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Zika virus (ZIKV) is a mosquito-transmitted flavivirus, recently linked to microcephaly and central nervous system anomalies following infection in pregnancy. Striking findings of disproportionate growth with a smaller than expected head relative to body length have been observed more commonly among fetuses with exposure to ZIKV in utero compared to pregnancies without ZIKV infection regardless of other signs of congenital infection including microcephaly. This study's objective was to determine the diagnostic accuracy of femur-sparing profile of intrauterine growth restriction for the identification of ZIKV-associated congenital injuries on postnatal testing. A retrospective cohort study of pregnant women with possible or confirmed ZIKV infection between January 1, 2016 and December 31, 2017 were included. Subjects were excluded if no prenatal ultrasound was available. A femur-sparing profile of growth restriction determined using INTERGROWTH-21st sonographic standard for head circumference to femur length (HC: FL). Congenital injuries were determined postnatally by imaging, comprehensive eye exam and standard newborn hearing screen. A total of 111 pregnant women diagnosed with ZIKV infection underwent fetal ultrasound and 95 neonates had complete postnatal evaluation. Prenatal microcephaly was detected in 5% of fetuses (6/111). Postnatal testing detected ZIKV-associated congenital injuries in 25% of neonates (24/95). A HC: FL Z-score ≤ -1.3 had a 52% specificity (95% CI 41-63%), 82% negative predictive value (NPV, 95% CI 73-88%) for the detection of ZIKV-associated congenital injuries in the neonatal period. A more stringent threshold with a Z-score ≤ -2 was associated with a 90% specificity (95% CI 81-95%), 81% NPV (95% CI 77-85%). Excluding cases of fetal microcephaly, HC: FL (Z-score ≤ -2) demonstrated a similar specificity (89%, 95% CI 81-95%) with superior NPV (87%, 95% CI 84-90%). The sonographic recognition of a normally proportioned fetus may be useful prenatally to exclude a wider spectrum of ZIKV-associated congenital injuries detected postnatally.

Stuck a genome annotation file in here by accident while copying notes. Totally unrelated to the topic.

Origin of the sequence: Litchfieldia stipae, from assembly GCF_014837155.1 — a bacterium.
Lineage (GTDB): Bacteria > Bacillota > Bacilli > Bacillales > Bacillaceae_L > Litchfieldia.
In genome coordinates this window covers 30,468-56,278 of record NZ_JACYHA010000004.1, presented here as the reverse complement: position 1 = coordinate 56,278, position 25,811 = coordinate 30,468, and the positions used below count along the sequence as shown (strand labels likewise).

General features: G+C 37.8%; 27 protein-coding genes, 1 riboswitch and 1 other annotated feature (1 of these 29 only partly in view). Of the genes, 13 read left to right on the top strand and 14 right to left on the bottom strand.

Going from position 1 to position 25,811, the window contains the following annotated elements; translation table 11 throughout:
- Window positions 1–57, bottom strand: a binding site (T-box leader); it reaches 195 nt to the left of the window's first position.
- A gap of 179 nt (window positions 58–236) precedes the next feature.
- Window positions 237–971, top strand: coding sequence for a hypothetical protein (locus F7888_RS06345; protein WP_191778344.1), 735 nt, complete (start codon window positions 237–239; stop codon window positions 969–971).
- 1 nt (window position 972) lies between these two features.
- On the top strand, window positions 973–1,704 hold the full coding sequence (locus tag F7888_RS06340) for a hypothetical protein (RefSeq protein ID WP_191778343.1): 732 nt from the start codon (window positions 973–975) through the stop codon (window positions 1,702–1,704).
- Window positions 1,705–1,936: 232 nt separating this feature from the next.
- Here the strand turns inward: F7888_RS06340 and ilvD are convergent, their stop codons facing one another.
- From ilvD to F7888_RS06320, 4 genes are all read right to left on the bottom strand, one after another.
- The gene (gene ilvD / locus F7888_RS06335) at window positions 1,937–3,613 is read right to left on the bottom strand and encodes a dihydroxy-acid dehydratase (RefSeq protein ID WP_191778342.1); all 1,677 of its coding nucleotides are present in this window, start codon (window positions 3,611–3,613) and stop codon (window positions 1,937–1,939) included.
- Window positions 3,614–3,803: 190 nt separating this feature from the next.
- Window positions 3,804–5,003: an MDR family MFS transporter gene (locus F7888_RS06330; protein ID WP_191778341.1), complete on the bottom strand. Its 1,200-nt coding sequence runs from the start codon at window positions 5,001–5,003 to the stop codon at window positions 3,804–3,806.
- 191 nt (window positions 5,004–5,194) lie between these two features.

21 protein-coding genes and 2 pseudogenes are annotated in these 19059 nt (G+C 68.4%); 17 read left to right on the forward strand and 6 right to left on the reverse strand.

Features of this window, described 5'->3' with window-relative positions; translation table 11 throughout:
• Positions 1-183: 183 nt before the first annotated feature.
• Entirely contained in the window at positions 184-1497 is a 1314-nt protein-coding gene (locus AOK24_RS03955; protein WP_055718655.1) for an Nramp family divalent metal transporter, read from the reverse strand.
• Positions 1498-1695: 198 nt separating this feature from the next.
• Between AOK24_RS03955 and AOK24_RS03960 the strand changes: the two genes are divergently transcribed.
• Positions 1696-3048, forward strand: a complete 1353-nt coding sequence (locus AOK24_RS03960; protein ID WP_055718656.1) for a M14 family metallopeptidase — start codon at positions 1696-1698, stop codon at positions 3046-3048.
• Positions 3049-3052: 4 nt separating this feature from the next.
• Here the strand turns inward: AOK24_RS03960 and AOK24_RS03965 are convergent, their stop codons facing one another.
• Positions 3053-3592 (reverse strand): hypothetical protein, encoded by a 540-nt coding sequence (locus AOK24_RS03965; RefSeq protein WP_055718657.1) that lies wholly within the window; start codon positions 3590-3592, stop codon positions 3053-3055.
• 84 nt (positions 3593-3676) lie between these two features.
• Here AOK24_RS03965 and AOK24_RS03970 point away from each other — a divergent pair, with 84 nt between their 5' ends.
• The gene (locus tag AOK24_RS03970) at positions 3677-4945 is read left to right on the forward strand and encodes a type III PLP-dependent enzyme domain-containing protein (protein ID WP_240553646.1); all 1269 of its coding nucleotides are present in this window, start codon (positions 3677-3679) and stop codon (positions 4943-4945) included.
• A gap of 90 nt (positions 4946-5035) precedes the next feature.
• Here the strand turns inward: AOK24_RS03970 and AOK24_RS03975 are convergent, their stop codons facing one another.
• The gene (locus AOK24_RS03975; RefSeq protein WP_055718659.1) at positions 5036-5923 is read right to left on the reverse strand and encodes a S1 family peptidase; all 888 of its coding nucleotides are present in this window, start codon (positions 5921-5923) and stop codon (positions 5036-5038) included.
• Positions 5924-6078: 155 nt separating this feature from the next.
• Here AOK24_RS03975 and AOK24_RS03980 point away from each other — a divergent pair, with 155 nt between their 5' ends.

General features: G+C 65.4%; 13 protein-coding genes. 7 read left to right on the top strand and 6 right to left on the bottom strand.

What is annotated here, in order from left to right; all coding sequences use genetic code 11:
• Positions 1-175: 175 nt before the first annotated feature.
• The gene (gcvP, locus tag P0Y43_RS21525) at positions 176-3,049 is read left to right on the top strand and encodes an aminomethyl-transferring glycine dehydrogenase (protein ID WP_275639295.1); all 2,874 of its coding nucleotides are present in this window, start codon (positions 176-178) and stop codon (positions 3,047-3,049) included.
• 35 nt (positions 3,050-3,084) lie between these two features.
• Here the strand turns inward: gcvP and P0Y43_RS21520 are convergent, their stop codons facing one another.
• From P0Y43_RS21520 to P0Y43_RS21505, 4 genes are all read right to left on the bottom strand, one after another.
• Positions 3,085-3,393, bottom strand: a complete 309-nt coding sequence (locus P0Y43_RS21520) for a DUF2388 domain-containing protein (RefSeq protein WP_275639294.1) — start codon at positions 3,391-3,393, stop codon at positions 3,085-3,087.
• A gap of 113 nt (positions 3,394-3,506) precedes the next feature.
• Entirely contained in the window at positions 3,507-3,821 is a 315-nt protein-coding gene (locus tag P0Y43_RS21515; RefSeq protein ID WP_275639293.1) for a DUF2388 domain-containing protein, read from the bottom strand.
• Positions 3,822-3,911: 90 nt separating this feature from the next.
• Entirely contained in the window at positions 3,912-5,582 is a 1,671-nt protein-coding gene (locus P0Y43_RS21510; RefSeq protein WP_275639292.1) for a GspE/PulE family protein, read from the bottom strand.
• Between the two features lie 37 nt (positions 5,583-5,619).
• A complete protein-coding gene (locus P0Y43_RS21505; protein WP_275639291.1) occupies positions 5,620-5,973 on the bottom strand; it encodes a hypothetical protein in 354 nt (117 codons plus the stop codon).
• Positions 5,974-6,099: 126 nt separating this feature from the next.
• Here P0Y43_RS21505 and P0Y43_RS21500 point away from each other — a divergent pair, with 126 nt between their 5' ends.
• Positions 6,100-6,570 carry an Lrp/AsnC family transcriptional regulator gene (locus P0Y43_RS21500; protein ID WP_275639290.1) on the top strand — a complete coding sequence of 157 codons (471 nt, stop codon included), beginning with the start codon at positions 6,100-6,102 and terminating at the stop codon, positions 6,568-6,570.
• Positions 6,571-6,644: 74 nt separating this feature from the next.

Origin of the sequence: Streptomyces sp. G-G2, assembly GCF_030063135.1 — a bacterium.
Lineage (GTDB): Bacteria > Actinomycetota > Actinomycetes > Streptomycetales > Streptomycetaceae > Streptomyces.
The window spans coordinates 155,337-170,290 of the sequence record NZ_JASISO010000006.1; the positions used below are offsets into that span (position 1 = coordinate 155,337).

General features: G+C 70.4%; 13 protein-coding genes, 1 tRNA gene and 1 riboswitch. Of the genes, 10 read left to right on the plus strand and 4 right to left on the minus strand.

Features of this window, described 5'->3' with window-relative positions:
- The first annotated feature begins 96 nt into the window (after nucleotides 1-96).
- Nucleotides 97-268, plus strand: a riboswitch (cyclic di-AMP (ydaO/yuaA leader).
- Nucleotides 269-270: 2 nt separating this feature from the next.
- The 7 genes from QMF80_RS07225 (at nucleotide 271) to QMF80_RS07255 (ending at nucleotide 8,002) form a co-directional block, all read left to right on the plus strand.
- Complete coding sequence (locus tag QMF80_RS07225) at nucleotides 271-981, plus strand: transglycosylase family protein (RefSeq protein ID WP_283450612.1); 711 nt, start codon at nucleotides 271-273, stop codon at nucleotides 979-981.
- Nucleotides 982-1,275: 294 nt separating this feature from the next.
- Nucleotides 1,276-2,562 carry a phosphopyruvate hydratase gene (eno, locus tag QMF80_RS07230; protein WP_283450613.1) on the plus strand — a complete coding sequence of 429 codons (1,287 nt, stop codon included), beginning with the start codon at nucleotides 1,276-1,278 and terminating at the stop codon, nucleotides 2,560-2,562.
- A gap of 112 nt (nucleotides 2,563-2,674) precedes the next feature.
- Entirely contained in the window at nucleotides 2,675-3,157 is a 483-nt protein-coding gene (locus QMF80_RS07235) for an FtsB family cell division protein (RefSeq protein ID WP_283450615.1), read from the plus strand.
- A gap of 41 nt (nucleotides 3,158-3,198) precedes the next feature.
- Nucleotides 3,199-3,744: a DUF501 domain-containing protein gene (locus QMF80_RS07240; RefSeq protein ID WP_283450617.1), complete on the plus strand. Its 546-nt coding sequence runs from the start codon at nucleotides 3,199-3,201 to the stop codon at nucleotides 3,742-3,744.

Original publication




Journal article


PLoS One

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